Plaintiff married defendant on December 24, 1933, after an acquaintanceship of five years. It was the first marriage for each. Two children, a son, emancipated, and a daughter now attending nurse's training school, were born of this marriage. Plaintiff is 47 years of age and defendant is 50 years of age.
Plaintiff's complaint is for absolute divorce and charges defendant with the matrimonial offense of extreme cruelty. In answer, defendant denies the alleged cruelty and seeks dismissal of plaintiff's complaint. Defendant did not seek any affirmative relief.
Without narrating the details of the incidents of marital misconduct, it appears from the testimony of plaintiff, corroborated by Dr. Smollet, that defendant visited physical violence upon her, and, following the birth of their daughter, commenced a course of conduct towards her which made clear that he did not believe her statements that she was ill and in need of medical treatments; that his sexual demands were excessive and harming her health in that he would return home several afternoons a week for that purpose and would also gratify his sexual appetite by other acts at nighttime so that she was unable to get any rest at night. Although she complained to him that his conduct was fast taking its toll and that his excessive sexual demands and constant arguing had seriously impaired her health, he laughed and said, as his wife, it was her duty to appease him in every way. Twice she was hospitalized, once for a partial and the other time for a complete hysterectomy.
The doctor warned defendant not to engage in sexual relations following the operations. He belittled the doctors and said he hated them. The doctor's advice was ignored and he forced plaintiff to submit to him even though it caused her great discomfort and pain. Defendant said, "You can do it, you are sick in the head. I'll have you put away." On one occasion, in a fit of anger, in the presence of guests, defendant lifted up a chair and brought it crashing to the floor, in front of where plaintiff sat, with such great force and violence that the legs of the chair broke and defendant fell upon the demolished chair and broke his glasses. They slept together until October, 1953, when he tried to throw her from his bed. Thereafter she occupied a separate room in the house and from then on he never asked her to resume marital relations with him.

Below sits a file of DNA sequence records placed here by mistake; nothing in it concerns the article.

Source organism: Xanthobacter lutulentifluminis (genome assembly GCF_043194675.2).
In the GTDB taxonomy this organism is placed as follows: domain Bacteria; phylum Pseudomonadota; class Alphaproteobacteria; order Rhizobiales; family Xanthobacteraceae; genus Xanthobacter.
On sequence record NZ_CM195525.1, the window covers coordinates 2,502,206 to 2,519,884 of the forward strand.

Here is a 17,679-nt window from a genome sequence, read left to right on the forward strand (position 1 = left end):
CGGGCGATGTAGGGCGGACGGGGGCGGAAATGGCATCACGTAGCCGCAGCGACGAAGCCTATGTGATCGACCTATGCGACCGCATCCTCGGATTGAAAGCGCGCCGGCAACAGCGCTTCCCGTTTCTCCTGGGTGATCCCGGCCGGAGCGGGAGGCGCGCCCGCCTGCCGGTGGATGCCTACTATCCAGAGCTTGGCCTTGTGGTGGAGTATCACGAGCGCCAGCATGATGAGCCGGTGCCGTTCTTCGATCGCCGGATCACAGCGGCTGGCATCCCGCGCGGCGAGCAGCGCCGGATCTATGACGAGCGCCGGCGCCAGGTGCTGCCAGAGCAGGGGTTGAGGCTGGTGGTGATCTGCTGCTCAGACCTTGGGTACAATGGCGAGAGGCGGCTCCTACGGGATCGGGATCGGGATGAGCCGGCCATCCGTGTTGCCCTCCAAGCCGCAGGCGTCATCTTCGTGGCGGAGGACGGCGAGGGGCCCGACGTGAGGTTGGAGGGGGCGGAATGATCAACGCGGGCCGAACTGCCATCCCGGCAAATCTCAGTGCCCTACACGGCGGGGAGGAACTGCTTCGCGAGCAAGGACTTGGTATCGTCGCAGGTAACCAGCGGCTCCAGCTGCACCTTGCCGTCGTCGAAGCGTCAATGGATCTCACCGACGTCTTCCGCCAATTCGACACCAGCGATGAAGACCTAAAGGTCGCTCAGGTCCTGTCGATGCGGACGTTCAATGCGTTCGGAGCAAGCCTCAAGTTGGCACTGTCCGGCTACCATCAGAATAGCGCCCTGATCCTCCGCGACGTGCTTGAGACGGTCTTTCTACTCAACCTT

Dr. Joseph M. Smollet testified that he spoke to the plaintiff and defendant on a number of occasions. At that time plaintiff was extremely wrought and he tried to outline to defendant the need for conduct that would alleviate the condition. He warned defendant that plaintiff would be an institutional case if the situation continued. Plaintiff would go into a complete breakdown. He was satisfied that her condition was related to the home life. Defendant was asked by him to abstain from sexual relations because of the deleterious effect it was having on her health.
Defendant in his testimony denies ever having struck his wife or demanded excessive sexual relations. He does admit that there were many arguments, some of which he started. However, defendant's story is unsupported and his denial of the charged cruelty is not believed and does not overturn the strong proofs offered by plaintiff and by Dr. Smollet.
In the instant case the acts of cruelty were behind closed doors. In Smith v. Smith , 96 N.J. Eq. 59 (Ch. 1924) the court said:
"The rule of corroboration required no more, if nothing more can be produced, and it rarely can in cases of this sort of marital misconduct,
usually committed under cover and suffered in silence. Chancellor Walker, in Lasker v. Lasker , 91 N.J. Eq. 352, 110 A. 27, says:
'The doctrine that corroboration of petitioner's testimony need not be by witnesses to every fact, but that if sufficient corroboration exists as to certain facts, the testimony may be accepted throughout, is made to relieve petitioner in a case of hardship where she would be ...